Many up and coming leaders aspire to become a CEO. Landing that first CEO job is tough, and I’m often asked for advice on how to do it.
It’s a tricky question. In my own work on CEO searches, it’s unusual to see companies willing take a risk on someone who’s never held the top job. Most boards of directors want a low risk candidate who has already been a CEO.
So how does an aspiring CEO get the first shot at the corner office? I’ve seen it happen in the following ways:
- They get promoted from within. This is by far the most common path. A CEO resigns or is fired, and the company suddenly faces a vacancy. By promoting an internal candidate, the company saves time and money, but more importantly it gets a known quantity who already knows the business.
- They get hired by a trusted colleague. Another common path is winning the first CEO job through a trusted colleague. Maybe it’s an investor who worked with the candidate at a prior business, or a former boss who’s now sitting on the board of the hiring company. Whatever the case, there’s a pre-existing relationship, and a lot of trust, that enables the hiring company to make the necessary leap of faith.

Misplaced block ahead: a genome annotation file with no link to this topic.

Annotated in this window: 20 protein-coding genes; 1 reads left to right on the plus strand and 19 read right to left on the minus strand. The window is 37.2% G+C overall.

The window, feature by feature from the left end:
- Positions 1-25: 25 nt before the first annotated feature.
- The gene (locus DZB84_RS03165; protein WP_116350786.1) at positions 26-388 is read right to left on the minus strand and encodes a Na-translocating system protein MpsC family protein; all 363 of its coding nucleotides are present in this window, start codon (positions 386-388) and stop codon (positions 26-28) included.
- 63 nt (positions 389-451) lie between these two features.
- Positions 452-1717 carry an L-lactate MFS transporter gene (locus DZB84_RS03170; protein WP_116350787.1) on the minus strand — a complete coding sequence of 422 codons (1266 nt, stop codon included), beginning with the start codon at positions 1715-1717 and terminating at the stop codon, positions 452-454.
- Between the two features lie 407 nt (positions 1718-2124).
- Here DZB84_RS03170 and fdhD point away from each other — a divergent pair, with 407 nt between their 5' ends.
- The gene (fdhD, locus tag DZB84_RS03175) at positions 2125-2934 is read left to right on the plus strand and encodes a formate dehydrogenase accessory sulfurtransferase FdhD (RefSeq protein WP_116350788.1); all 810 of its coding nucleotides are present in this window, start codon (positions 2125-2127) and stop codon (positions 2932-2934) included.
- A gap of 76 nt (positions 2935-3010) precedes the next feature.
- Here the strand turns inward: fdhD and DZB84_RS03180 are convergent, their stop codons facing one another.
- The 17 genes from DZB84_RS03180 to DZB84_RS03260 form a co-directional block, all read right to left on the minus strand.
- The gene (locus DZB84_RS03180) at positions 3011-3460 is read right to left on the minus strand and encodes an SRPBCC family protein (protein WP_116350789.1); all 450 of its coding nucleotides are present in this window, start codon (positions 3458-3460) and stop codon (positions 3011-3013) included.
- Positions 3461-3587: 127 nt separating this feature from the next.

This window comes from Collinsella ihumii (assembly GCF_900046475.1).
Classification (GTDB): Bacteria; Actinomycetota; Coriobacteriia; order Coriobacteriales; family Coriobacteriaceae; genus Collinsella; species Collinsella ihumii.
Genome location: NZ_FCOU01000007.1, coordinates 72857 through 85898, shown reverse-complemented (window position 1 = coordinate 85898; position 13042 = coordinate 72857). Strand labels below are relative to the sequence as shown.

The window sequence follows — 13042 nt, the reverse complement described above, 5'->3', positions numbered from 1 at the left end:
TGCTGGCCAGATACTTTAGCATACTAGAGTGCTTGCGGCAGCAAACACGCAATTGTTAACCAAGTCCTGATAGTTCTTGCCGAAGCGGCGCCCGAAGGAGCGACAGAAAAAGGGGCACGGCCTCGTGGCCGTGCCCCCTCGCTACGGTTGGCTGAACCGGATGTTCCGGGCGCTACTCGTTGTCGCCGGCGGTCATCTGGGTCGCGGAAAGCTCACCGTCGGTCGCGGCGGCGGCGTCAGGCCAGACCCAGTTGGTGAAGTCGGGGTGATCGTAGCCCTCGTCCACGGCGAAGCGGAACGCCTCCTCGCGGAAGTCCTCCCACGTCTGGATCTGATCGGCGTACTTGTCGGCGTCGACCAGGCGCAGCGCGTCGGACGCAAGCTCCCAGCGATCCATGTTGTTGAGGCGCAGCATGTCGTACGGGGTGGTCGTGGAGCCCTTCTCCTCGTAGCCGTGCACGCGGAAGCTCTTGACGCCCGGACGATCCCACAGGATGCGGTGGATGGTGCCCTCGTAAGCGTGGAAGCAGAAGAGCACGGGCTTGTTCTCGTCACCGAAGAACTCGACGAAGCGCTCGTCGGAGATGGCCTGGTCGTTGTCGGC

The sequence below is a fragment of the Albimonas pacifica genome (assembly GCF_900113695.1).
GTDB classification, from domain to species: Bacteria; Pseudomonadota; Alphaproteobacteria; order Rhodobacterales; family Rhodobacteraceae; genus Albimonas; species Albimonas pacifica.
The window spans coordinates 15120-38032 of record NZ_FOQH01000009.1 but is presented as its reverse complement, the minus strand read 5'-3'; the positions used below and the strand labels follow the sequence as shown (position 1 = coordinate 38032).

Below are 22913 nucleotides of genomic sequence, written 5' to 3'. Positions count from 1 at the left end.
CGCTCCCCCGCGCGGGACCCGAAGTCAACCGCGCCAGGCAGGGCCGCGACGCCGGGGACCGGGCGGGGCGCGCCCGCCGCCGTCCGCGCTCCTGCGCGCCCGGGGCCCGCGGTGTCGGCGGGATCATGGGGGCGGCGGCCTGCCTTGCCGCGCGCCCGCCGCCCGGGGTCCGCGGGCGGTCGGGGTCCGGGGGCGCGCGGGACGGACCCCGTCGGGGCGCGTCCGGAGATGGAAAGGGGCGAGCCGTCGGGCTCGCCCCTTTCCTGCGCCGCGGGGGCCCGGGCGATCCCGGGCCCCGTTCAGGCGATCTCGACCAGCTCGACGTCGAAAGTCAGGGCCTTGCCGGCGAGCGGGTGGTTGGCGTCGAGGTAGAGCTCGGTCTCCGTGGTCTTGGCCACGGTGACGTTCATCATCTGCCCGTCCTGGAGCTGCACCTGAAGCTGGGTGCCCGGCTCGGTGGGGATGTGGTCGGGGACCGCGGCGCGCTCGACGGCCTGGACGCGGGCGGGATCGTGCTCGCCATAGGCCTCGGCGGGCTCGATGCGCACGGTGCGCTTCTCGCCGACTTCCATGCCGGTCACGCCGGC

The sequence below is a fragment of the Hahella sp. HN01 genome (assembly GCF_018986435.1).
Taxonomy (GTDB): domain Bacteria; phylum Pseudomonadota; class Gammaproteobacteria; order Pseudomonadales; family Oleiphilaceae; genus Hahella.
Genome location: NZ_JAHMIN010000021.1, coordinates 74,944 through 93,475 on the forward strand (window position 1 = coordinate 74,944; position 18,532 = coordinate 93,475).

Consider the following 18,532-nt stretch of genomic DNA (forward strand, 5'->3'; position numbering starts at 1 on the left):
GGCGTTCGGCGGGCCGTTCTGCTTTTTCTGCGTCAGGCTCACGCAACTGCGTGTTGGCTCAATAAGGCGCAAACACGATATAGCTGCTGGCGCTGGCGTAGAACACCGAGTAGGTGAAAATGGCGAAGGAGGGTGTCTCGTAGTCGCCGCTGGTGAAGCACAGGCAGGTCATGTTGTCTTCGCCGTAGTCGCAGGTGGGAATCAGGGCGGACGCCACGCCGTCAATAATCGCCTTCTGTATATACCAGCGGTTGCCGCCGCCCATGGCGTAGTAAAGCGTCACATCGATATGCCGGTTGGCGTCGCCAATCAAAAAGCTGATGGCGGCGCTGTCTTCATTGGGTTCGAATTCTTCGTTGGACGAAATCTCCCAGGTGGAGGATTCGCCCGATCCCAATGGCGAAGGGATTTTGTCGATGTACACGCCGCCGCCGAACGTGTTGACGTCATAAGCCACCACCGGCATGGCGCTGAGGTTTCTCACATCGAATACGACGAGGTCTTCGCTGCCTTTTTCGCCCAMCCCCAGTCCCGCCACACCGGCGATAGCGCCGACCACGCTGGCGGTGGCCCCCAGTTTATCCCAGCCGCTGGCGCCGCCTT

- They make their own job. Entrepreneurially-minded people can appoint themselves CEO by starting their own company. Many well-known entrepreneurs — think of Steve Jobs or Bill Gates — became CEOs of their own companies at times when they would never have been considered for the job anywhere else.
- They join a fixer-upper. A fourth path is through a troubled company where the board is having difficulty filling the CEO job. After they beat their heads against the wall trying to recruit a seasoned executive, they decide to give a first timer a shot. This can be a no-lose deal for the first time CEO. Turning around a bad situation will make her a hero, but failing won’t be a black mark on her record because the company was in deep trouble before she arrived.
What can you do to maximize your chances of becoming a CEO? I suggest a few simple steps:
- Do great work. Without it, nothing else matters.
- Tell people — both within your employer and outside — where you’d like to take your career. If they don’t know about your aspirations, they may never think of you when opportunities arise.
- Develop a mentor — or several mentors — who can give you candid advice. The learning curve is too steep to do it all yourself, so you must learn from the experience of people who came before you.
- Finally, project confidence. If you don’t believe you can handle the top job, no one else will, either.